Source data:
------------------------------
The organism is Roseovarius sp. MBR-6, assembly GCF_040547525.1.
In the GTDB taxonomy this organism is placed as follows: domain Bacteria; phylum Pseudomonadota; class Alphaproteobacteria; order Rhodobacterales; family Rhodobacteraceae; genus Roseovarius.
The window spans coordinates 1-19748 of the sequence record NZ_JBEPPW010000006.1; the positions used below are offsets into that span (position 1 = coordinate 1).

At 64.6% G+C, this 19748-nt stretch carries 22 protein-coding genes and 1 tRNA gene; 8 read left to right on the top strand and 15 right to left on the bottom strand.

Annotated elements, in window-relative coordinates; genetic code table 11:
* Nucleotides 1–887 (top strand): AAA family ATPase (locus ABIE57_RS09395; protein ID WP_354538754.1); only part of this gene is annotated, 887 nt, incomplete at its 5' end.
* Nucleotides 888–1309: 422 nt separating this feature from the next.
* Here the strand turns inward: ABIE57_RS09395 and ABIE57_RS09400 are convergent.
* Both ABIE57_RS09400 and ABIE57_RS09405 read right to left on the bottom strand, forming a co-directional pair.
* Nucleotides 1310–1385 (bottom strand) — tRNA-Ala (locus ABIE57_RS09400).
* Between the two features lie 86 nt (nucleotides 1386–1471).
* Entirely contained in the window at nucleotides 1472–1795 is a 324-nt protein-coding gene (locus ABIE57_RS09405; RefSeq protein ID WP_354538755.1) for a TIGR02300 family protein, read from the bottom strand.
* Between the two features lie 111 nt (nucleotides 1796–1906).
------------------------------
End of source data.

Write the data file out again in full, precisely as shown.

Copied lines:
The organism is Roseovarius sp. MBR-6, assembly GCF_040547525.1.
In the GTDB taxonomy this organism is placed as follows: domain Bacteria; phylum Pseudomonadota; class Alphaproteobacteria; order Rhodobacterales; family Rhodobacteraceae; genus Roseovarius.
The window spans coordinates 1-19748 of the sequence record NZ_JBEPPW010000006.1; the positions used below are offsets into that span (position 1 = coordinate 1).

At 64.6% G+C, this 19748-nt stretch carries 22 protein-coding genes and 1 tRNA gene; 8 read left to right on the top strand and 15 right to left on the bottom strand.

Annotated elements, in window-relative coordinates; genetic code table 11:
* Nucleotides 1–887 (top strand): AAA family ATPase (locus ABIE57_RS09395; protein ID WP_354538754.1); only part of this gene is annotated, 887 nt, incomplete at its 5' end.
* Nucleotides 888–1309: 422 nt separating this feature from the next.
* Here the strand turns inward: ABIE57_RS09395 and ABIE57_RS09400 are convergent.
* Both ABIE57_RS09400 and ABIE57_RS09405 read right to left on the bottom strand, forming a co-directional pair.
* Nucleotides 1310–1385 (bottom strand) — tRNA-Ala (locus ABIE57_RS09400).
* Between the two features lie 86 nt (nucleotides 1386–1471).
* Entirely contained in the window at nucleotides 1472–1795 is a 324-nt protein-coding gene (locus ABIE57_RS09405; RefSeq protein ID WP_354538755.1) for a TIGR02300 family protein, read from the bottom strand.
* Between the two features lie 111 nt (nucleotides 1796–1906).